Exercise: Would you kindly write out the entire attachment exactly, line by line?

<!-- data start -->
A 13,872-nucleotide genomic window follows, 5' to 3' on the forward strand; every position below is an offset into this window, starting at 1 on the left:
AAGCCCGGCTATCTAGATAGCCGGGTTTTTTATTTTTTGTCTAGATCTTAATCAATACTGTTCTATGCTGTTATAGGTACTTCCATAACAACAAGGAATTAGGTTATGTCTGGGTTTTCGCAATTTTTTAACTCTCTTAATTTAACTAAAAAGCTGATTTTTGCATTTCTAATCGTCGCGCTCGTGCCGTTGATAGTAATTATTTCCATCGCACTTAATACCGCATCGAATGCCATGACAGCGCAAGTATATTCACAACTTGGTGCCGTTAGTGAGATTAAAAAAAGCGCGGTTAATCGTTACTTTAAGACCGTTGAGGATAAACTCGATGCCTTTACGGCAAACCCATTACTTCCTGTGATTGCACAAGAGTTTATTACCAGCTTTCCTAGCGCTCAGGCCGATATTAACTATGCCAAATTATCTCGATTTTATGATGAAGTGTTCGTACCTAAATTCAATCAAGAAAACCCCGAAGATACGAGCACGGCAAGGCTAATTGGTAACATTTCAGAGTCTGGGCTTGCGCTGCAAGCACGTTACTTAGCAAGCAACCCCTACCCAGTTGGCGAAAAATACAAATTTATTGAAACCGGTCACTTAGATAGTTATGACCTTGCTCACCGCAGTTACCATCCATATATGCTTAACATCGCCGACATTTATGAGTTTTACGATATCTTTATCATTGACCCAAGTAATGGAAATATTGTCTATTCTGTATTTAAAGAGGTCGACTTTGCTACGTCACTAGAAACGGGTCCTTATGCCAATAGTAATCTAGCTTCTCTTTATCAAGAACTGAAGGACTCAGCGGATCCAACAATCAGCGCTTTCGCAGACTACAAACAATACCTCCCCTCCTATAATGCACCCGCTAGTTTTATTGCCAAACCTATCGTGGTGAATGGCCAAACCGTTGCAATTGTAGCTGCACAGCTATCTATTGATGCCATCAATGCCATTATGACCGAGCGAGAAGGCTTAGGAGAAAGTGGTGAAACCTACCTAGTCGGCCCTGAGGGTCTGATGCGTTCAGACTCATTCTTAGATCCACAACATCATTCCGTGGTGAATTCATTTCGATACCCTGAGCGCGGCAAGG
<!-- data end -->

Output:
A 13,872-nucleotide genomic window follows, 5' to 3' on the forward strand; every position below is an offset into this window, starting at 1 on the left:
AAGCCCGGCTATCTAGATAGCCGGGTTTTTTATTTTTTGTCTAGATCTTAATCAATACTGTTCTATGCTGTTATAGGTACTTCCATAACAACAAGGAATTAGGTTATGTCTGGGTTTTCGCAATTTTTTAACTCTCTTAATTTAACTAAAAAGCTGATTTTTGCATTTCTAATCGTCGCGCTCGTGCCGTTGATAGTAATTATTTCCATCGCACTTAATACCGCATCGAATGCCATGACAGCGCAAGTATATTCACAACTTGGTGCCGTTAGTGAGATTAAAAAAAGCGCGGTTAATCGTTACTTTAAGACCGTTGAGGATAAACTCGATGCCTTTACGGCAAACCCATTACTTCCTGTGATTGCACAAGAGTTTATTACCAGCTTTCCTAGCGCTCAGGCCGATATTAACTATGCCAAATTATCTCGATTTTATGATGAAGTGTTCGTACCTAAATTCAATCAAGAAAACCCCGAAGATACGAGCACGGCAAGGCTAATTGGTAACATTTCAGAGTCTGGGCTTGCGCTGCAAGCACGTTACTTAGCAAGCAACCCCTACCCAGTTGGCGAAAAATACAAATTTATTGAAACCGGTCACTTAGATAGTTATGACCTTGCTCACCGCAGTTACCATCCATATATGCTTAACATCGCCGACATTTATGAGTTTTACGATATCTTTATCATTGACCCAAGTAATGGAAATATTGTCTATTCTGTATTTAAAGAGGTCGACTTTGCTACGTCACTAGAAACGGGTCCTTATGCCAATAGTAATCTAGCTTCTCTTTATCAAGAACTGAAGGACTCAGCGGATCCAACAATCAGCGCTTTCGCAGACTACAAACAATACCTCCCCTCCTATAATGCACCCGCTAGTTTTATTGCCAAACCTATCGTGGTGAATGGCCAAACCGTTGCAATTGTAGCTGCACAGCTATCTATTGATGCCATCAATGCCATTATGACCGAGCGAGAAGGCTTAGGAGAAAGTGGTGAAACCTACCTAGTCGGCCCTGAGGGTCTGATGCGTTCAGACTCATTCTTAGATCCACAACATCATTCCGTGGTGAATTCATTTCGATACCCTGAGCGCGGCAAGG